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Quantitative liver MRI including extracellular volume fraction for non-invasive quantification of liver fibrosis: a prospective proof-of-concept study
  1. Julian A Luetkens1,
  2. Sabine Klein2,
  3. Frank Traeber1,
  4. Frederic C Schmeel1,
  5. Alois M Sprinkart1,
  6. Daniel L R Kuetting1,
  7. Wolfgang Block1,
  8. Kanishka Hittatiya3,
  9. Frank E Uschner2,
  10. Robert Schierwagen2,
  11. Juergen Gieseke1,4,
  12. Hans H Schild1,
  13. Jonel Trebicka2,5,6,7,
  14. Guido M Kukuk1
  1. 1Department of Radiology, University of Bonn, Bonn, Germany
  2. 2Department of Internal Medicine I, University of Bonn, Bonn, Germany
  3. 3Institute of Pathology, University of Bonn, Bonn, Germany
  4. 4Philips Research, Hamburg, Germany
  5. 5European Foundation for the Study of Chronic Liver Failure, Barcelona, Spain
  6. 6Faculty of Health Sciences, University of Southern Denmark, Odense, Denmark
  7. 7Institute for Bioengineering of Catalonia, Barcelona, Spain
  1. Correspondence to Dr Jonel Trebicka; jonel.trebicka{at}

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We read with interest the recent reviews published in Gut, emphasising that even though the understanding of the pathobiology of liver fibrosis has been improved in the last three decades,1 novel and easy to implement diagnostic and therapeutic approaches are required.2 Indeed, fibrosis is the most important histological feature of patients with chronic liver disease (CLD), such as non-alcoholic fatty liver disease, and is associated with long-term overall mortality, liver transplantation and liver-related events.3 Diagnostic and therapeutic approaches,2 therefore, require accurate measurements that ideally allow non-invasive fibrosis quantification, representing the whole liver free of bias and easily integrated in clinical routine.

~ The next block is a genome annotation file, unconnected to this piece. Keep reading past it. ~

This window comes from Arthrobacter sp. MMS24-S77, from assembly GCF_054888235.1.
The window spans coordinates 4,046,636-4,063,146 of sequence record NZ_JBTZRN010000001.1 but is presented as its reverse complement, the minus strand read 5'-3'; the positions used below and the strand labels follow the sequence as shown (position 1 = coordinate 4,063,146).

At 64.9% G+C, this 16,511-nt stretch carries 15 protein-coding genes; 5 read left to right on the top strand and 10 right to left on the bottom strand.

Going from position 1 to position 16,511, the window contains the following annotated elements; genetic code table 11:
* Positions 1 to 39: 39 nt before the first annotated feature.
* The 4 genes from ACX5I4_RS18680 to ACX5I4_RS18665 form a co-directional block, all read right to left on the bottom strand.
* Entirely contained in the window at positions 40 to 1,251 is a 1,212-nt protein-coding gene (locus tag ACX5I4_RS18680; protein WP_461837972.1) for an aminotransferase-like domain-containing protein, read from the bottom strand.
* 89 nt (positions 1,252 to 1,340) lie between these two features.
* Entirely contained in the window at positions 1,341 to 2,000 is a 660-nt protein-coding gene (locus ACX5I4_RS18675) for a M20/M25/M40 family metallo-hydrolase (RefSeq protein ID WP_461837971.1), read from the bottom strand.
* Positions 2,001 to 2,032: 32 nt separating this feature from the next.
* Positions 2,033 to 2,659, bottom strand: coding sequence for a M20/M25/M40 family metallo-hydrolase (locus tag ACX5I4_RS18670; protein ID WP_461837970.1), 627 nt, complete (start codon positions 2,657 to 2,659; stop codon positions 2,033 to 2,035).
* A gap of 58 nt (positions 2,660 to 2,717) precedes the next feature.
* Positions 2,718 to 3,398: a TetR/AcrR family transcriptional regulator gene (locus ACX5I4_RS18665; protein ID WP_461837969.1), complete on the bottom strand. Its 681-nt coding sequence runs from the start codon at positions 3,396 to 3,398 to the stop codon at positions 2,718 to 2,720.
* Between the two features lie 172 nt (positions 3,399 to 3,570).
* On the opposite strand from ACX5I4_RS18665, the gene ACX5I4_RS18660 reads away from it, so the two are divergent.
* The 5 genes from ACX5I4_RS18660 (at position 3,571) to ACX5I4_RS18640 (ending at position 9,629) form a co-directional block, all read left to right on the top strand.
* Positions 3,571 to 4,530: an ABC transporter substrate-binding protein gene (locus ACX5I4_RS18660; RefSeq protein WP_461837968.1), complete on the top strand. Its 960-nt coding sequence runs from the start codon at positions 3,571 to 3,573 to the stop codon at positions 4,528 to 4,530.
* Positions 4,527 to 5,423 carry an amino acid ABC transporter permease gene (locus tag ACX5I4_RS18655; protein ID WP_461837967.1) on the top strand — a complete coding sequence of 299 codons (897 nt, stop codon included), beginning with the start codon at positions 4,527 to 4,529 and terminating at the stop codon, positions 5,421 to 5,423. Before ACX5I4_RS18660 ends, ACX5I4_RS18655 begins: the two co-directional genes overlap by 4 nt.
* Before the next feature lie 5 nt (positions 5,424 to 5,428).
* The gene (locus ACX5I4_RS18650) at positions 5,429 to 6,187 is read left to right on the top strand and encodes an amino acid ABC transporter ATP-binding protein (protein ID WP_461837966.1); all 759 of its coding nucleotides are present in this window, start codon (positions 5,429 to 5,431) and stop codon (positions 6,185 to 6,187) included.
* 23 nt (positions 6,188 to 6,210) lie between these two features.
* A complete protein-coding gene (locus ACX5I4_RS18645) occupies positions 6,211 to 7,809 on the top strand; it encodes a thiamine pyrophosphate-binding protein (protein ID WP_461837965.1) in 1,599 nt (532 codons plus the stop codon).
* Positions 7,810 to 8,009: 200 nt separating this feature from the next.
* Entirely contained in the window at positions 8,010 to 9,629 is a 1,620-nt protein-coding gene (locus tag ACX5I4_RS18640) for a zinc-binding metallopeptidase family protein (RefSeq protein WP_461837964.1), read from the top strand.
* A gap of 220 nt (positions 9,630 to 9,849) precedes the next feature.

A liver biopsy, still the reference standard, has substantial drawbacks (complications, intraobserver and interobserver variabilities).4 Transient elastography (TE), suggested for population-wide screens (eg, patients with diabetes),5 requires additional expensive devices and trained personnel. However, contrast-enhanced MRI is …

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